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I for one found Morrowind extremeloy boring. I think it was mainly do to the fact that I never seemed to be achomplishing anything, as well that most of the game time seemed to be spent walking from place to place. On the other hand I was always a great fan of the fallout series. But what made the two so diffrent? I think the answer is being kept busy in fallout there was plenty to do in each area as well as random encouters enroute to other areas. There was also a definate sense of progress and results to the players actions. Where as in Morrowind I spent most of my time doing odd jobs for guilds none of which seemed to have much of an effect on anything, as well as that I could not progress in the story because I hadn't reached some arbitray level.

So I guess my answer is to keep the player feeling like there making progress. Exploration is fun put that exploration should always make the player feel like their making progress, beyond simplely gaining levels. If the player voyages off into the deep unknown's of space then they should recieve an approprate reward for their exploration. If they go around the inner planets killing pirates then they should be recive a diffrent reward that is approprite to that path.

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The problem is that many of these "Freedom" oriented games have horrible learning curves as the player tries to figure out what they're supposed to do entirely by trial and error. As a wage-slave, I don't have time for crap like that anymore - I gave up on Zelda: Ocarina of Time for similar reasons (made it to Hyrule field and then spent a few hours trying to figure out where to go next, then gave up).

Some games do an okay job of it (the Final Fantasy titles are pretty good at giving you freedom but also giving you clear goals) but many do not.

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Quote:
Original post by TechnoGoth
I for one found Morrowind extremeloy boring. I think it was mainly do to the fact that I never seemed to be achomplishing anything, as well that most of the game time seemed to be spent walking from place to place. On the other hand I was always a great fan of the fallout series. But what made the two so diffrent? I think the answer is being kept busy in fallout there was plenty to do in each area as well as random encouters enroute to other areas. There was also a definate sense of progress and results to the players actions. Where as in Morrowind I spent most of my time doing odd jobs for guilds none of which seemed to have much of an effect on anything, as well as that I could not progress in the story because I hadn't reached some arbitray level.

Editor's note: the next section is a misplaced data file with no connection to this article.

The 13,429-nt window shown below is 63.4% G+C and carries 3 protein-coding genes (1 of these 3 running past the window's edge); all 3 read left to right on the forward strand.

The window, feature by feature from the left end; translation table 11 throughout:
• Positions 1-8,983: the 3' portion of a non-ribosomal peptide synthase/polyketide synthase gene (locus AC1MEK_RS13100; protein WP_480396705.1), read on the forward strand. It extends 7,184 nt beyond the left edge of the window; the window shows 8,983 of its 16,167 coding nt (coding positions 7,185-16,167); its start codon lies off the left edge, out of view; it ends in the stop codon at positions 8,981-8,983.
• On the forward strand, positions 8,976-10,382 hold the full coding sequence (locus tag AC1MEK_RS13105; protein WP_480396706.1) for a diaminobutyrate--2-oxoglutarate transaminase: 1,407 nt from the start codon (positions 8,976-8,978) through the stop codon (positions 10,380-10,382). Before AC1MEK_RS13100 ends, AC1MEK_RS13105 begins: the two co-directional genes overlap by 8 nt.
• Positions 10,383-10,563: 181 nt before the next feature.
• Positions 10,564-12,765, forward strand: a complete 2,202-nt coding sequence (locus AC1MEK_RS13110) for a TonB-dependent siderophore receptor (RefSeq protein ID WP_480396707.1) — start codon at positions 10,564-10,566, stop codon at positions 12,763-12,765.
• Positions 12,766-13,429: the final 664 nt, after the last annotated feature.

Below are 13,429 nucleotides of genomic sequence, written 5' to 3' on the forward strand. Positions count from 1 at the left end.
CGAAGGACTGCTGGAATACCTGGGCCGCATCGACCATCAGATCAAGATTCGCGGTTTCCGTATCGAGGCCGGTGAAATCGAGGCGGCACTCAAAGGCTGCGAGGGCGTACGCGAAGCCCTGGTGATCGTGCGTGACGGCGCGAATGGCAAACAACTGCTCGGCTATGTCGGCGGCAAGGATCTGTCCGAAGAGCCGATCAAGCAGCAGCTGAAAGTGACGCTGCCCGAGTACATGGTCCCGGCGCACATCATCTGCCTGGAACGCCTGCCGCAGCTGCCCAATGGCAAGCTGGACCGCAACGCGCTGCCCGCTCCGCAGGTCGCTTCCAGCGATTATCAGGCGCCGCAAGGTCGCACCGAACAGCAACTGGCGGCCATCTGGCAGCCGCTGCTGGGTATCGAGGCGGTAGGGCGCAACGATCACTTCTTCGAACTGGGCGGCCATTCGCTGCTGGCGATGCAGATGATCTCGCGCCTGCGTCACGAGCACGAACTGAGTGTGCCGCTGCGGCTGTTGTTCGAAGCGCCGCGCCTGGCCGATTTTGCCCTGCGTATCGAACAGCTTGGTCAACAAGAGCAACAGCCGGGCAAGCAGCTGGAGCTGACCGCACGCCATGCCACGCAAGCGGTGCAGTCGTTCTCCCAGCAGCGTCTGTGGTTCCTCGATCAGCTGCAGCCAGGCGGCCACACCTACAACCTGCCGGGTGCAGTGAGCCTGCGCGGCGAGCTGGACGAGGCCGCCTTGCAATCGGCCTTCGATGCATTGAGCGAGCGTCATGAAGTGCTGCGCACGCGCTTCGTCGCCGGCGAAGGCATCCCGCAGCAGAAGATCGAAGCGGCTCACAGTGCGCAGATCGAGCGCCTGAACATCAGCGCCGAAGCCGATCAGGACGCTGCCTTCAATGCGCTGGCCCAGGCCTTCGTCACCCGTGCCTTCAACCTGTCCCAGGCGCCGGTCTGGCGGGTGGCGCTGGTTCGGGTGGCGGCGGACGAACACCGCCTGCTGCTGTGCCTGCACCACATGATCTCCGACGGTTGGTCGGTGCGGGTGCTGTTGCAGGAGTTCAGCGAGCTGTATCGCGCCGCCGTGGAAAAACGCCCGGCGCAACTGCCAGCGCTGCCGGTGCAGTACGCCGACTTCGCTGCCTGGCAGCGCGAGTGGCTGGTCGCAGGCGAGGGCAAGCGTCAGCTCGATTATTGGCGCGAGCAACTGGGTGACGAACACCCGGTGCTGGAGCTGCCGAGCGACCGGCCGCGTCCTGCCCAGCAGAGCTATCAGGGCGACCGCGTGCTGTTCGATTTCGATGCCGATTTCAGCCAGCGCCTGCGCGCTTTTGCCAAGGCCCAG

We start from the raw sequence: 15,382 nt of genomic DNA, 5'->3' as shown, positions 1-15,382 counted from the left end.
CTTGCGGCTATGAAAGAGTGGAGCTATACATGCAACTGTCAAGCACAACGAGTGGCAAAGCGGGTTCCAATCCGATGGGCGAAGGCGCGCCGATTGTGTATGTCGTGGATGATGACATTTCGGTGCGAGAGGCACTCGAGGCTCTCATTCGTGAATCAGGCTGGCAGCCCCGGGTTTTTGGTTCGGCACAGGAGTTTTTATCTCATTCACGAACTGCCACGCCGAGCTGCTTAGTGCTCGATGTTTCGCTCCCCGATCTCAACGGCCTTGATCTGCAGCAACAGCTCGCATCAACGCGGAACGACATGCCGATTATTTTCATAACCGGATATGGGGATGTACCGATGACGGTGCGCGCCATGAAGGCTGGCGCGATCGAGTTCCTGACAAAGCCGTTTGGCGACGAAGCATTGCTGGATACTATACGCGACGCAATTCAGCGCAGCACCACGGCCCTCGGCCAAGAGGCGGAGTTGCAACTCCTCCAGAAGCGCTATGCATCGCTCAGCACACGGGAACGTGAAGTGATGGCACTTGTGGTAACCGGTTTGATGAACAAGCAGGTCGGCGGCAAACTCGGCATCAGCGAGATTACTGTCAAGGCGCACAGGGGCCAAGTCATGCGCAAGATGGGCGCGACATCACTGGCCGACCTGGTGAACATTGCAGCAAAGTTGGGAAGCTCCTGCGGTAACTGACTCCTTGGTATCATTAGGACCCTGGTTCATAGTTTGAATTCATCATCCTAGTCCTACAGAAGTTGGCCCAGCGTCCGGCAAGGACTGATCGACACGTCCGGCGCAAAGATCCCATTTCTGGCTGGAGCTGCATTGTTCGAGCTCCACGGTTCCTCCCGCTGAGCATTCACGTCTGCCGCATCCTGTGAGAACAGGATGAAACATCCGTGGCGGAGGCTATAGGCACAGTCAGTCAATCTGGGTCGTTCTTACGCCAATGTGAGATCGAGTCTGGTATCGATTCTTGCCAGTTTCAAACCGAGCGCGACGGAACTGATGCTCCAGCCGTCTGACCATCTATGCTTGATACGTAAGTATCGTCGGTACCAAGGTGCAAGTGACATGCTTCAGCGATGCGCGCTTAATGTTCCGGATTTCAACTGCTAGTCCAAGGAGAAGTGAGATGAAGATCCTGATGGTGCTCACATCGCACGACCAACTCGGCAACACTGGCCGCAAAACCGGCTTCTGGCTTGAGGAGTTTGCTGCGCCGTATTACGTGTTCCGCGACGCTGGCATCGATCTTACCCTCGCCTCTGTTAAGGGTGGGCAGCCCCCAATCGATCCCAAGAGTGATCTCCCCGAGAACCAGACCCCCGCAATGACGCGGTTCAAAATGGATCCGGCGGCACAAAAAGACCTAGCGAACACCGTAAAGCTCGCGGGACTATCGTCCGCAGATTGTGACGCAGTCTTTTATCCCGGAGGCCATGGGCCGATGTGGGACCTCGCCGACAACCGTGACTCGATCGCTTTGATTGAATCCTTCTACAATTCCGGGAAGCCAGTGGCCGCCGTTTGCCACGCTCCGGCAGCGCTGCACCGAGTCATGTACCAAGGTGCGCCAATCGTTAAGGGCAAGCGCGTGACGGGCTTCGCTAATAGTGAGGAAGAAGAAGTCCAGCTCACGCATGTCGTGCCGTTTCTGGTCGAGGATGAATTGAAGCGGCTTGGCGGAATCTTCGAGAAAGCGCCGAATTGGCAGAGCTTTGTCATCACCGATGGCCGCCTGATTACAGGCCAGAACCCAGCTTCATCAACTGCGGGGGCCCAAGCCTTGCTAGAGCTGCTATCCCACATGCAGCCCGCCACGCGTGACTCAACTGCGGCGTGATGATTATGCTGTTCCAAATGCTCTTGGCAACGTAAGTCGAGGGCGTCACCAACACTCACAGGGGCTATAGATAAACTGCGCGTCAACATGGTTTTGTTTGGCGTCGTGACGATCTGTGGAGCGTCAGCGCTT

I too was very bored with morrowind. At first the game was great fun, but once I had to trek so far to get places(often by myself) it really pissed me off. I wanted to advance the story, it wanted me to walk cross-country. And the walks were boring. It wasn't that I didn't know what to do, or that there was too many possible things to do, just that doing things was too tedious and boring a process.

Not all open-ended games are like this though. Examples of open-ended games I've played that got it right are Maxis games(The Sims, SimCity, etc.), and the Civ/Alpha Centauri series. These games had some tedium, but their balance was much better than morrowind.

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I think the biggest problem with (at least some) open-ended games for some people is that you have to spend so much time in them to get anywhere. And Morrowwind had, what, five types of monsters?